Report: Great Lakes only region to gain wetlands
MONROE, Mich. — Honking geese soar overhead in a V formation, buffeted by bitter gusts off nearby Lake Erie, while flocks of mallards bob along the shore. Even blanketed in snow, the sprawling wetland in southeastern Michigan is a magnet for water birds — one reason a public-private project is under way to improve it.
Crews are building levees, canals and pumps that will regulate water levels and upgrade fish passageways in a 946-acre section of Erie Marsh, making it a better home for wildlife and limiting the spread of invasive plants.
It's an example of decades-old efforts by government agencies and private groups to rebuild Great Lakes coastal wetlands such as swamps, bogs and marshes that have been depleted by development. A federal report released in November suggests the work is beginning to pay off.
The eight-state Great Lakes region — extending from western New York to eastern Minnesota— was the only section of the country where coastal wetland acreage increased during a five-year period when scientists took extensive measurements with satellites and field photography.
Replacing wetlands is a primary goal of an Obama administration program called the Great Lakes Restoration Initiative that is focusing on the region's biggest environmental problems.
Show commenting policy
TribLive commenting policy
You are solely responsible for your comments and by using TribLive.com you agree to our Terms of Service.
We moderate comments. Our goal is to provide substantive commentary for a general readership. By screening submissions, we provide a space where readers can share intelligent and informed commentary that enhances the quality of our news and information.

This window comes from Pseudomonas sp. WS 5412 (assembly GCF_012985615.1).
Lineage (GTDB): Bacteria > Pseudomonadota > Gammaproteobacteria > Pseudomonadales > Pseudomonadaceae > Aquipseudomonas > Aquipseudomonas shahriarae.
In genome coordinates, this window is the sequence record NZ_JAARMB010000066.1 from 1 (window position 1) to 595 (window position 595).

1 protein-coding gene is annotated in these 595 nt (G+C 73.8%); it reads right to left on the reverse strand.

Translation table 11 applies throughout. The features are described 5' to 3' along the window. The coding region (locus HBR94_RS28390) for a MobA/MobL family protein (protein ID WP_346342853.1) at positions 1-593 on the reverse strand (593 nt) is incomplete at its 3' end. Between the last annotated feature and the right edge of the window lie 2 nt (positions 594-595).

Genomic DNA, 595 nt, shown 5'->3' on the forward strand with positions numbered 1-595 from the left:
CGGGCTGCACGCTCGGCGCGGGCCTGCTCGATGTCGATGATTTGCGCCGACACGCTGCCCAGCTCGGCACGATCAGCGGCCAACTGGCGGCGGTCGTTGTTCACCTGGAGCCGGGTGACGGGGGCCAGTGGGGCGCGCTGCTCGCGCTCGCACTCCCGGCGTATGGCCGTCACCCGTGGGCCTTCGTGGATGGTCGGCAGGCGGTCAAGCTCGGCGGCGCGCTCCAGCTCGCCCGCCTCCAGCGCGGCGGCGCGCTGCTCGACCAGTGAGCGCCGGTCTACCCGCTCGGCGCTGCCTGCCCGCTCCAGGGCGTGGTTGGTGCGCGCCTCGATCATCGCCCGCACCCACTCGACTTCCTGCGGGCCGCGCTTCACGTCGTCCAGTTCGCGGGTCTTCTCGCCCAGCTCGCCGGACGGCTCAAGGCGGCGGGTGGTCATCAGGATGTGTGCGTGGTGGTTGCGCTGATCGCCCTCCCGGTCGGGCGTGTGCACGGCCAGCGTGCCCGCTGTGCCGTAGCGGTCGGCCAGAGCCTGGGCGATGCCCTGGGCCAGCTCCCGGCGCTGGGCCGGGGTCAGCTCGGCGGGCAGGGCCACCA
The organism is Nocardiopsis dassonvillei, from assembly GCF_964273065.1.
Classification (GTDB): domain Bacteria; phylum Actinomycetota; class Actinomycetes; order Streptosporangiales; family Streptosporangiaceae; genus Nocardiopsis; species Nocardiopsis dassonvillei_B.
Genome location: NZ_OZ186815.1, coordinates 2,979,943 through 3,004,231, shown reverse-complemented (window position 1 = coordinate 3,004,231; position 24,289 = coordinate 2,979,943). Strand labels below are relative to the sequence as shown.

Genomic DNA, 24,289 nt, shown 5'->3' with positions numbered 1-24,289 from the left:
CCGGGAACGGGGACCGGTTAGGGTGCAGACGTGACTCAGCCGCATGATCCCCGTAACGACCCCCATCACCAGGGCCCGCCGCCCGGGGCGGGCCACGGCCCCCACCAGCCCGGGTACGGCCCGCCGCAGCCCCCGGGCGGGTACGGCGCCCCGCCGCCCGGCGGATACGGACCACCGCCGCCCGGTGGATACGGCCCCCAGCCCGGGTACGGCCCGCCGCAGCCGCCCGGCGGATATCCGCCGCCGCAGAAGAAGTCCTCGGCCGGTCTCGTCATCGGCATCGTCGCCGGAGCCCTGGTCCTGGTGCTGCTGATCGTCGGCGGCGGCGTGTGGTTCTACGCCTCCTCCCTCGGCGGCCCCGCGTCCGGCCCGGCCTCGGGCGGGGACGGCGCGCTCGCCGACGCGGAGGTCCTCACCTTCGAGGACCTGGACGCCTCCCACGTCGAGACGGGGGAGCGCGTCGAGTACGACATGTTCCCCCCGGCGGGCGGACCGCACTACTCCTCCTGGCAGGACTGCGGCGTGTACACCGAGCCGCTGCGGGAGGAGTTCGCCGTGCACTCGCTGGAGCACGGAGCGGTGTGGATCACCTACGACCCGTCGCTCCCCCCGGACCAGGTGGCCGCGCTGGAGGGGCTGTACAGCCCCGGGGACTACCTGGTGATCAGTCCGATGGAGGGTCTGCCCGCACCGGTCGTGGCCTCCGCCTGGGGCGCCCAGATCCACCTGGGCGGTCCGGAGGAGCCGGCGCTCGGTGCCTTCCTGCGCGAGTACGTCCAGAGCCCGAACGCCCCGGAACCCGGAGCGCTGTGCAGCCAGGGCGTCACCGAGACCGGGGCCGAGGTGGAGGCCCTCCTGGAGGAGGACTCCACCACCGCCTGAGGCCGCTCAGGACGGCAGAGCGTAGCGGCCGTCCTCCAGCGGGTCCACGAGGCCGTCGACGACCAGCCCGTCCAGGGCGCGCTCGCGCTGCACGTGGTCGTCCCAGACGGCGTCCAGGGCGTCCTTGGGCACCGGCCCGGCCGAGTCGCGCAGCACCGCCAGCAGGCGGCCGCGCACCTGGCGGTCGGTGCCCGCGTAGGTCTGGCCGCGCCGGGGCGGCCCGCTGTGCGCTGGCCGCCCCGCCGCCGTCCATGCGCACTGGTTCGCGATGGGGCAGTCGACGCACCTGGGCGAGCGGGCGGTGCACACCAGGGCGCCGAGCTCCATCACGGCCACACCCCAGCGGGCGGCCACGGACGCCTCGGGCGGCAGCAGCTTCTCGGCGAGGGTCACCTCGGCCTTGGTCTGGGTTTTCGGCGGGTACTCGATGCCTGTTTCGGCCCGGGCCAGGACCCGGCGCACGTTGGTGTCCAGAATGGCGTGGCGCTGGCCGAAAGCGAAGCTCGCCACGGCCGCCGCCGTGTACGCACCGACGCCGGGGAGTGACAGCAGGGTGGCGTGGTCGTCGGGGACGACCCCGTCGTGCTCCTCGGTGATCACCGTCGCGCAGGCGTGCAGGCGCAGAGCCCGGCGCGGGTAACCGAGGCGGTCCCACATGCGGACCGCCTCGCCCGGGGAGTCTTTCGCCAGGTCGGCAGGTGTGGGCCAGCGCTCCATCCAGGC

While most comments will be posted if they are on-topic and not abusive, moderating decisions are subjective. We will make them as carefully and consistently as we can. Because of the volume of reader comments, we cannot review individual moderation decisions with readers.
We value thoughtful comments representing a range of views that make their point quickly and politely. We make an effort to protect discussions from repeated comments either by the same reader or different readers.
We follow the same standards for taste as the daily newspaper. A few things we won't tolerate: personal attacks, obscenity, vulgarity, profanity (including expletives and letters followed by dashes), commercial promotion, impersonations, incoherence, proselytizing and SHOUTING. Don't include URLs to Web sites.
We do not edit comments. They are either approved or deleted. We reserve the right to edit a comment that is quoted or excerpted in an article. In this case, we may fix spelling and punctuation.
We welcome strong opinions and criticism of our work, but we don't want comments to become bogged down with discussions of our policies and we will moderate accordingly.
We appreciate it when readers and people quoted in articles or blog posts point out errors of fact or emphasis and will investigate all assertions. But these suggestions should be sent via e-mail. To avoid distracting other readers, we won't publish comments that suggest a correction. Instead, corrections will be made in a blog post or in an article.
- Doctor 1st Ebola virus case in New York City
- Fight against Islamic State at impasse, military commanders say
- West Virginia University expels 3 students for postgame misconduct
- Huge gold nugget goes on sale for $400K
- 3 killed in Md. mid-air collision
- Driver accused of pretending to be Ohio cop
- Feds fault security of tax info gathered for health care law benefits
- Sen. Casey seeks to cut off benefits to ex-Nazis
- Defacements in national parks lead to outrage, probe
- Detainee to be transferred from Afghanistan to U.S. for trial
- Court: IRS not targeting conservative tax-exempt groups